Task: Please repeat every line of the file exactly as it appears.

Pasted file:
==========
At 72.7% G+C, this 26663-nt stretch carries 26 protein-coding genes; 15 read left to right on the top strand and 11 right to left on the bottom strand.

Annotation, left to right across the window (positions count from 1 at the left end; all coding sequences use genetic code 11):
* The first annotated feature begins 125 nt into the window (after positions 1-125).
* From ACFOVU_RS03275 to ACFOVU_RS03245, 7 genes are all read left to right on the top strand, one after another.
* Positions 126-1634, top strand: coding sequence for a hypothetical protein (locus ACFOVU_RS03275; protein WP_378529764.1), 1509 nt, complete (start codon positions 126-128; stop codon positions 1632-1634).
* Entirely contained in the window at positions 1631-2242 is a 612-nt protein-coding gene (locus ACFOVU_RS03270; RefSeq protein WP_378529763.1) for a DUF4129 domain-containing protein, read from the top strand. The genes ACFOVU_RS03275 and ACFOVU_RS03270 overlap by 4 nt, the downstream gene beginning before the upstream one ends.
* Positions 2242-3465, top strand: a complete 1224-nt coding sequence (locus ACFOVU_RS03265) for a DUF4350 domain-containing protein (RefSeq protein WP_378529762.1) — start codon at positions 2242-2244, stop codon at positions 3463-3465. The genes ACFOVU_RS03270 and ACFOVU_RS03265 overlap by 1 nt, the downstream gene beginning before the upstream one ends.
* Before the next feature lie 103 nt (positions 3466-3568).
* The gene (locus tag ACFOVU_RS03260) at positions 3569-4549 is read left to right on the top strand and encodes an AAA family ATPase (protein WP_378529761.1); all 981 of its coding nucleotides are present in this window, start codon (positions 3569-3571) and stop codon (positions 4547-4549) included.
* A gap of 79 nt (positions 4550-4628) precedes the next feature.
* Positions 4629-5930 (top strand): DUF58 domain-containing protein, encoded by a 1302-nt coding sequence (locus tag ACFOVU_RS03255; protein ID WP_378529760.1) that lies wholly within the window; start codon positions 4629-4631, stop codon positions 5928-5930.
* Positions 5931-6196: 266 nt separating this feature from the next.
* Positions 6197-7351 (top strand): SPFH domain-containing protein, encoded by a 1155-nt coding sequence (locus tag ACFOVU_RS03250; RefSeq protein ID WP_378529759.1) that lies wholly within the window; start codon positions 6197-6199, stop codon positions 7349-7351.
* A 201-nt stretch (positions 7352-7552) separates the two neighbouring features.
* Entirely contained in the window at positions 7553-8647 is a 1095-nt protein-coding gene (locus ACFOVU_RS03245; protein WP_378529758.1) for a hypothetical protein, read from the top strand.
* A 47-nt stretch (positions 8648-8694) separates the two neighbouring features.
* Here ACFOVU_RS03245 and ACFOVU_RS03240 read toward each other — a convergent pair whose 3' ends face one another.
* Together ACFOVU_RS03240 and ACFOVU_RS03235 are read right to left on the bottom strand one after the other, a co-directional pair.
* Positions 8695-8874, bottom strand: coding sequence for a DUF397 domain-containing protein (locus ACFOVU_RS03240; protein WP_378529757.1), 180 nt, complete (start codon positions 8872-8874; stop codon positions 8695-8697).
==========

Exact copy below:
At 72.7% G+C, this 26663-nt stretch carries 26 protein-coding genes; 15 read left to right on the top strand and 11 right to left on the bottom strand.

Annotation, left to right across the window (positions count from 1 at the left end; all coding sequences use genetic code 11):
* The first annotated feature begins 125 nt into the window (after positions 1-125).
* From ACFOVU_RS03275 to ACFOVU_RS03245, 7 genes are all read left to right on the top strand, one after another.
* Positions 126-1634, top strand: coding sequence for a hypothetical protein (locus ACFOVU_RS03275; protein WP_378529764.1), 1509 nt, complete (start codon positions 126-128; stop codon positions 1632-1634).
* Entirely contained in the window at positions 1631-2242 is a 612-nt protein-coding gene (locus ACFOVU_RS03270; RefSeq protein WP_378529763.1) for a DUF4129 domain-containing protein, read from the top strand. The genes ACFOVU_RS03275 and ACFOVU_RS03270 overlap by 4 nt, the downstream gene beginning before the upstream one ends.
* Positions 2242-3465, top strand: a complete 1224-nt coding sequence (locus ACFOVU_RS03265) for a DUF4350 domain-containing protein (RefSeq protein WP_378529762.1) — start codon at positions 2242-2244, stop codon at positions 3463-3465. The genes ACFOVU_RS03270 and ACFOVU_RS03265 overlap by 1 nt, the downstream gene beginning before the upstream one ends.
* Before the next feature lie 103 nt (positions 3466-3568).
* The gene (locus tag ACFOVU_RS03260) at positions 3569-4549 is read left to right on the top strand and encodes an AAA family ATPase (protein WP_378529761.1); all 981 of its coding nucleotides are present in this window, start codon (positions 3569-3571) and stop codon (positions 4547-4549) included.
* A gap of 79 nt (positions 4550-4628) precedes the next feature.
* Positions 4629-5930 (top strand): DUF58 domain-containing protein, encoded by a 1302-nt coding sequence (locus tag ACFOVU_RS03255; protein ID WP_378529760.1) that lies wholly within the window; start codon positions 4629-4631, stop codon positions 5928-5930.
* Positions 5931-6196: 266 nt separating this feature from the next.
* Positions 6197-7351 (top strand): SPFH domain-containing protein, encoded by a 1155-nt coding sequence (locus tag ACFOVU_RS03250; RefSeq protein ID WP_378529759.1) that lies wholly within the window; start codon positions 6197-6199, stop codon positions 7349-7351.
* A 201-nt stretch (positions 7352-7552) separates the two neighbouring features.
* Entirely contained in the window at positions 7553-8647 is a 1095-nt protein-coding gene (locus ACFOVU_RS03245; protein WP_378529758.1) for a hypothetical protein, read from the top strand.
* A 47-nt stretch (positions 8648-8694) separates the two neighbouring features.
* Here ACFOVU_RS03245 and ACFOVU_RS03240 read toward each other — a convergent pair whose 3' ends face one another.
* Together ACFOVU_RS03240 and ACFOVU_RS03235 are read right to left on the bottom strand one after the other, a co-directional pair.
* Positions 8695-8874, bottom strand: coding sequence for a DUF397 domain-containing protein (locus ACFOVU_RS03240; protein WP_378529757.1), 180 nt, complete (start codon positions 8872-8874; stop codon positions 8695-8697).